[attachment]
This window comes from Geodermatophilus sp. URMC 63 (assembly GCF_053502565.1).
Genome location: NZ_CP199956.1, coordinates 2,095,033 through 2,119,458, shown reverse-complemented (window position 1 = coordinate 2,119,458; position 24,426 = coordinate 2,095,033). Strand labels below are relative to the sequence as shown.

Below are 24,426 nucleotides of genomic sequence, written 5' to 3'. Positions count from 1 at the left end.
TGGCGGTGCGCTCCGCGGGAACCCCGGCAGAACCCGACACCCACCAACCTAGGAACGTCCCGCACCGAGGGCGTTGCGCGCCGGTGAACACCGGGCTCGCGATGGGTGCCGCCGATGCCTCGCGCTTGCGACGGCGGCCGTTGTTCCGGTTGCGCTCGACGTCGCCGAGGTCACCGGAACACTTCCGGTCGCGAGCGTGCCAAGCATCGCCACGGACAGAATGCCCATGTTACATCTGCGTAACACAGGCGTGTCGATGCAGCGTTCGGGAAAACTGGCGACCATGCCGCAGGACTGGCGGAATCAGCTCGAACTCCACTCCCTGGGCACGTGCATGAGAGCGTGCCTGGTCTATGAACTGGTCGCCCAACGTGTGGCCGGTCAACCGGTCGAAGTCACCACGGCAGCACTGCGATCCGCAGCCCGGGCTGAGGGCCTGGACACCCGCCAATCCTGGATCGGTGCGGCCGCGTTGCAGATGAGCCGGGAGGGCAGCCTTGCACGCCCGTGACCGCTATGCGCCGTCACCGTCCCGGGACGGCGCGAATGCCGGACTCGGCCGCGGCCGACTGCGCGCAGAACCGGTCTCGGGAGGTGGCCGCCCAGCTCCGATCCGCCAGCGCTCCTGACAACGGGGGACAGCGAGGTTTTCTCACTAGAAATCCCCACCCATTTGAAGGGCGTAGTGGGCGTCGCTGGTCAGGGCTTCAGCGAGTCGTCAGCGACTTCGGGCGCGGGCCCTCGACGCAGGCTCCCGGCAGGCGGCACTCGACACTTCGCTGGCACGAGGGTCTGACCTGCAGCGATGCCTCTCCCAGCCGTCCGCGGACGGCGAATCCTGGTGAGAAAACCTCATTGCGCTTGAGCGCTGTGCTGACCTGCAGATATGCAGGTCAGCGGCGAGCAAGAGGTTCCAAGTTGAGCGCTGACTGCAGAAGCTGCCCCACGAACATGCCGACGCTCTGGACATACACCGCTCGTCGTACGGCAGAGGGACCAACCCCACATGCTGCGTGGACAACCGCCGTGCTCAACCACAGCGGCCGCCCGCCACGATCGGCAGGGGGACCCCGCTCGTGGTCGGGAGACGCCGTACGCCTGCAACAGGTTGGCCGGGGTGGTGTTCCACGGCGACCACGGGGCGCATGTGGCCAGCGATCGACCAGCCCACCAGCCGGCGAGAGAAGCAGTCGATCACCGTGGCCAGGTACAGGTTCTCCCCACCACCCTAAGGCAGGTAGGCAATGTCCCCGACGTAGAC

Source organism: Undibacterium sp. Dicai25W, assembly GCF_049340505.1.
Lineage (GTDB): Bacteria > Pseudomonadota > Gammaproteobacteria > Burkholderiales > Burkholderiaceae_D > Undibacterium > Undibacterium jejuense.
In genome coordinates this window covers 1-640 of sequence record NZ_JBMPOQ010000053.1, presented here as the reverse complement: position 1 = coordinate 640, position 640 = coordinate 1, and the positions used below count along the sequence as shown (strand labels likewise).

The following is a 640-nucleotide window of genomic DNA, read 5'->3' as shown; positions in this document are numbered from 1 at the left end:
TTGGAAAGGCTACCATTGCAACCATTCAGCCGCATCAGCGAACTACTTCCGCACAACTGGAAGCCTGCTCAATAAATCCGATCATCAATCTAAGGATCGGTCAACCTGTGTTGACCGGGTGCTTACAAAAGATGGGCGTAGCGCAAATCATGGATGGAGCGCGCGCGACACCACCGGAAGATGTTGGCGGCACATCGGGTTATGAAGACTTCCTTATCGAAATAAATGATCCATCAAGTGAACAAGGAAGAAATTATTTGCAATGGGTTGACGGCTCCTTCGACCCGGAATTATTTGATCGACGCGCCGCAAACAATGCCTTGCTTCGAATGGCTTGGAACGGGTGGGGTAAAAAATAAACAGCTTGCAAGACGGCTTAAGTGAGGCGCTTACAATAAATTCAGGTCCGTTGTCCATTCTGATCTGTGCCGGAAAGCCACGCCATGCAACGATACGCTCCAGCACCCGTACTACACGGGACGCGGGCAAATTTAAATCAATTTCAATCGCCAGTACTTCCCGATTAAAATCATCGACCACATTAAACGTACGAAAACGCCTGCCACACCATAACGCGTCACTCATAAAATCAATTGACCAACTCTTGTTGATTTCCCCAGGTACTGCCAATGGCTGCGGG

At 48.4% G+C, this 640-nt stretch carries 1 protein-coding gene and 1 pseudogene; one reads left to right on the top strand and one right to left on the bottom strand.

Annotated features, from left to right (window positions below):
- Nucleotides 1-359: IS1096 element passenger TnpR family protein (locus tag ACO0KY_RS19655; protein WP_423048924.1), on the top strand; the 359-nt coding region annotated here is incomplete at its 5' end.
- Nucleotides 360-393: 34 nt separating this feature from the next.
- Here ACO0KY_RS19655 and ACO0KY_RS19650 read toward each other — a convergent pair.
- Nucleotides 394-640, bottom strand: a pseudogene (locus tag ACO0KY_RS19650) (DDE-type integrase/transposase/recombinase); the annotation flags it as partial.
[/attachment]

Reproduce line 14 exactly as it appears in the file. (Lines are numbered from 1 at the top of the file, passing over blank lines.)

- Here ACO0KY_RS19655 and ACO0KY_RS19650 read toward each other — a convergent pair.